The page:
Customers are, perhaps unsurprisingly, more willing to provide personal information to companies with whom they already have a relationship and whom they perceive as established and trustworthy. In this connection it is worth noting that there was a lower level of trust associated with smaller companies and those who ‘cold-called’ customers.

Opportunities for Canadian Companies

Given the perceived power imbalance in their relationship with companies, study participants expressed some support for further government involvement in the regulation of policies and practices with respect to the collection, storage, and sharing of personal information. These include

  • Government-imposed standardized policies written in plain language including “opt-out” provisions for different types of or uses for personal information;
  • Increased government regulation governing the collection, sharing, and security of personal information, including proactive audits of companies’ privacy practices and the imposition of penalties on violators (such as fines or public ‘naming’ of companies failing to meet standards);
  • A public information campaign with respect to privacy and the consent to sharing of personal information, including a public registry of companies that have experienced breaches in information security or have been found to violate privacy laws or policies.

Next Steps and Lessons for Business

As noted above, the OPC plans to release a comprehensive report on privacy and consent in September 2017 and it is not clear at this point what influence this particular study will have in that final report. Given the profile this study has been afforded by the OPC, notwithstanding its restricted scope and scale, it is likely to be used to support an argument for the grant of further powers to the OPC.

It this context, it is easy to overlook the ways in which study participants saw a independent role for companies, independent of government, in the protection of privacy. Canadian companies have a number of opportunities to anticipate the OPC and improve their privacy practices, while reassuring and improving relationships with customers . In particular, as suggested by the feedback by the study participants, Canadian companies should consider:

  • Informing customers how the collection of data can improve their experiences, such as through the provision of personalized results, recommendation, and customer service, rather than merely serve marketing goals;
  • Stating explicitly and in clear language how the information customers provide will be used by the company and under what conditions it will be retained, shared, and destroyed;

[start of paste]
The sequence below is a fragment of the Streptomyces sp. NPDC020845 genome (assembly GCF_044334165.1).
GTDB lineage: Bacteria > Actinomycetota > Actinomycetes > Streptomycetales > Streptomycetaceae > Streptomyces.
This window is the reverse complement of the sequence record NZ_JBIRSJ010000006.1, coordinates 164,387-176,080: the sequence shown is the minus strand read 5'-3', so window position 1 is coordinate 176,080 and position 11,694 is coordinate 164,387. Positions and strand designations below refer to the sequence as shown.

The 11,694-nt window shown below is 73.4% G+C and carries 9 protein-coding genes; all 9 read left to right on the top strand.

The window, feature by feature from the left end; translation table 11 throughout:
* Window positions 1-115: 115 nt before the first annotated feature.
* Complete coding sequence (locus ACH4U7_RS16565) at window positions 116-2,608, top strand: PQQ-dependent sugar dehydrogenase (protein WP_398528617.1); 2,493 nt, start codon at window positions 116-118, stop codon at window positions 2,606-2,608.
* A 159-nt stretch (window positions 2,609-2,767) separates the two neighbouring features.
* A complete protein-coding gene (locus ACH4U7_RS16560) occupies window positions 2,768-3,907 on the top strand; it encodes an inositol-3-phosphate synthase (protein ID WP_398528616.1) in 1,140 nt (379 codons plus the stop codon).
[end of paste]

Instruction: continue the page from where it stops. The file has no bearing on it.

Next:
• Revamping their current policies and practices to ensure that they are written in language that is as clear and customer-friendly as possible and providing, where appropriate, plain-language or bullet-point summaries of the policy;
  • Where appropriate, allowing customers to opt-out of providing specific information;
  • Exercising due diligence in verifying that customers have read and understood the terms of their privacy and personal information policies; and
  • Specifying the steps the company will take and/or the recourse available to the customer should personal information be compromised, or otherwise used or shared without consent.

[1] https://www.priv.gc.ca/en/opc-actions-and-decisions/research/explore-privacy-research/2017/por_201703_consent/.

[2] https://www.priv.gc.ca/en/privacy-topics/privacy-laws-in-canada/the-personal-information-protection-and-electronic-documents-act-pipeda/pipeda_r/.

Paving the Way for RegTech: Australian and Canadian Developments

Posted in FinTech
Jason PhelanAna BadourDrew Wong

Recently, the Australian Securities and Investments Commission (ASIC), which regulates financial services and markets in Australia, provided recommendations and engaged in consultation on establishing best practices and guiding principles for the regulatory technology (RegTech) eco-system in Australia.

As discussed in our previous post in respect of UK developments in the area, “RegTech” can be understood as describing new technologies that facilitate the delivery of regulatory requirements. This demand has been driven by increasing levels of regulations and reporting requirements, which places operational challenges and new risks on the financial services sector. RegTech has the potential to complement financial services providers with streamlined compliance procedures in a cost-effective manner, which could also allow regulators to get access to and process a larger amount of data.

Generally, RegTech services help to declutter, analyze, and provide reports on large, intertwined, and complicated data sets to facilitate  access in a more consumable format. For example, RegTech applications include services to reduce the risk of money laundering activities conducted online, monitoring of online transactions in the digital payment eco-system, fraud prevention and audit trail capabilities.

ASIC Innovation Hub and Request for Feedback